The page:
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Dental Symptoms You Should Never Ignore

Dental Symptoms You Should Never Ignore  

It may be pretty obvious when it’s time to call the Dentist. A broken tooth and severe tooth pain are all issues that beckon an urgent dental appointment, but there are a few other less obvious symptoms that require a dental appointment, and should never be ignored as they may be a cause of a bigger problem. 

If you’re experiencing any of the following issues, contact us today to schedule your appointment to see whether your condition needs immediate attention or if it can wait until your next routine appointment. 

Tooth Pain
Although tooth pain usually prompts an obvious call to your Dentist, some may decide to wait to see if the pain resides after a few days. Even if the pain resides after a day or two, you still need to see your dentist. Your body may have fought off the infection but the root cause of it remains. If your tooth pain is severe, throbbing or simply won’t go away, contact your dentist immediately. Potential cause for pain includes trapped food particles in between teeth or gums, an infection at the root of the tooth or between gums (tooth abscess), advanced staged gingivitis (gum disease). 

Bleeding Gums
Anytime you see blood when you’re brushing or flossing, it should give you cause for concern. Gingivitis or gum disease can cause gums to bleed and can lead to a much more serious gum disease called periodontitis and tooth loss. Most cases of Gingivitis can be relieved with proper oral hygiene. Regular brushing, flossing and routine visits to your dentist can help prevent the disease. 

Inflamed Gums
If your gums are swollen and inflamed you definitely need to book an appointment with your dentist. Inflamed gums are caused by hardened plaque that has accumulated under your gum line. Inflamed gums can often be a sign of gingivitis or periodontitis (a more advanced condition which can lead to tooth loss if not treated early enough). 

White Spots on Teeth
White spots on your teeth are the first signs of dental decay. Dental decay is an infection in your tooth where the enamel begins to dissolve in response to acid produced by bacteria. Tooth decay can often occur with no symptoms (especially at the beginning) which is why regular dentist appointments are critical.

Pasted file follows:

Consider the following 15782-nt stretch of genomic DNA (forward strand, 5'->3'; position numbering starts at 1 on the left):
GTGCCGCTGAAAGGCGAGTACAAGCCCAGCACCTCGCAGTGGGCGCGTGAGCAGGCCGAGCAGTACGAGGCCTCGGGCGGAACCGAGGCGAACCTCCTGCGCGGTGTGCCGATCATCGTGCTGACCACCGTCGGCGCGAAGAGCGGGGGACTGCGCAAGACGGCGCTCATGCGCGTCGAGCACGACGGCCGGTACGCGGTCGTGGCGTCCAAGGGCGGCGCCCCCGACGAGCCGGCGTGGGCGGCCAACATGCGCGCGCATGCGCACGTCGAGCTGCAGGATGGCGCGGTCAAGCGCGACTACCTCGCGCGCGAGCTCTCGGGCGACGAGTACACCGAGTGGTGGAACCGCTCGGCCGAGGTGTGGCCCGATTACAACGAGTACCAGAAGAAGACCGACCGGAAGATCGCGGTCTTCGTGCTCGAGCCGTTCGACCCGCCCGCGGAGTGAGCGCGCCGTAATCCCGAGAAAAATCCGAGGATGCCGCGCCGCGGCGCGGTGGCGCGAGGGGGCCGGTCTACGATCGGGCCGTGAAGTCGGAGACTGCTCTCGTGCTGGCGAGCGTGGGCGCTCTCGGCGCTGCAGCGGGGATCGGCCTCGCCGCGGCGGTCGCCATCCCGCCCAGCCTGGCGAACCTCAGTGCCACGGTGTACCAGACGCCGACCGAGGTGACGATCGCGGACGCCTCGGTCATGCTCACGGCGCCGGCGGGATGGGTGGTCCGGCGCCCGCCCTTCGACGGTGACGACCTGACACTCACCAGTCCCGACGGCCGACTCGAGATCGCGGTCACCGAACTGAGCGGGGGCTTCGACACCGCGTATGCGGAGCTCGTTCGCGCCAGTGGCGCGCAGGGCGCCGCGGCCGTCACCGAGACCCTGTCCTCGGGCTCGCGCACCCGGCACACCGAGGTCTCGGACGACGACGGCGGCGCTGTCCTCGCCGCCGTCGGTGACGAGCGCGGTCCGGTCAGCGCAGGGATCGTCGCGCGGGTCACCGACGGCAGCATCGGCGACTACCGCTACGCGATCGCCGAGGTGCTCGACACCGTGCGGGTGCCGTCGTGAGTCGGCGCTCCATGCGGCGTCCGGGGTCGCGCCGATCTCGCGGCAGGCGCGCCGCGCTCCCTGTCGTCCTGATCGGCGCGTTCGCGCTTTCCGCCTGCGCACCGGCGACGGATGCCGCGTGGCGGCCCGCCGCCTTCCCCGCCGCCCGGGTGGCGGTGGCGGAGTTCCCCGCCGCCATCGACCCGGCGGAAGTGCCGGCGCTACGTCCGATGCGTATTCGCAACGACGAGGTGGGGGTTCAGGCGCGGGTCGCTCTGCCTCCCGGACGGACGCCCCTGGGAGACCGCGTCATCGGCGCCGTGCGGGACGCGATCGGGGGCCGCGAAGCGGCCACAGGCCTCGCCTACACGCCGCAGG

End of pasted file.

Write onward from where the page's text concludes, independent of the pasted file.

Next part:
Bad Breath
Bad breath is one of the first signs of gingivitis. If you feel like you have bad breath even when you’re brushing regularly, you may have gingivitis. If left untreated, this can damage gums and the jawbone. Other causes of bad breath include cavities or an untreated infection. Bad breath can also be a sign of a more serious underlying condition such as a respiratory tract infection, diabetes or liver problems to name a few. When left untreated, gingivitis can lead to periodontitis, which can lead to tooth loss and other serious health conditions. It’s important to see your dentist immediately before this condition advances beyond the point of repair. 

Changes of Color in the Mouth
When you’re brushing your teeth everyday (which you should be doing at least twice a day) take a peak inside your mouth to make sure everything is normal. Look at your cheeks, the top of your tongue and underneath your tongue to make sure there is no discoloration, lumps or inconsistencies from day to day. If you notice anything unusual, book an appointment with your dentist right away. 

Headaches
Most people don’t associate headaches with oral care but the two can be very closely related. If you’re experiencing frequent headaches (especially in the morning) , you might be grinding your teeth in the night. Your dentist can provide you with a nightguard (a mouthguard you wear at night) which should help alleviate your chronic headaches.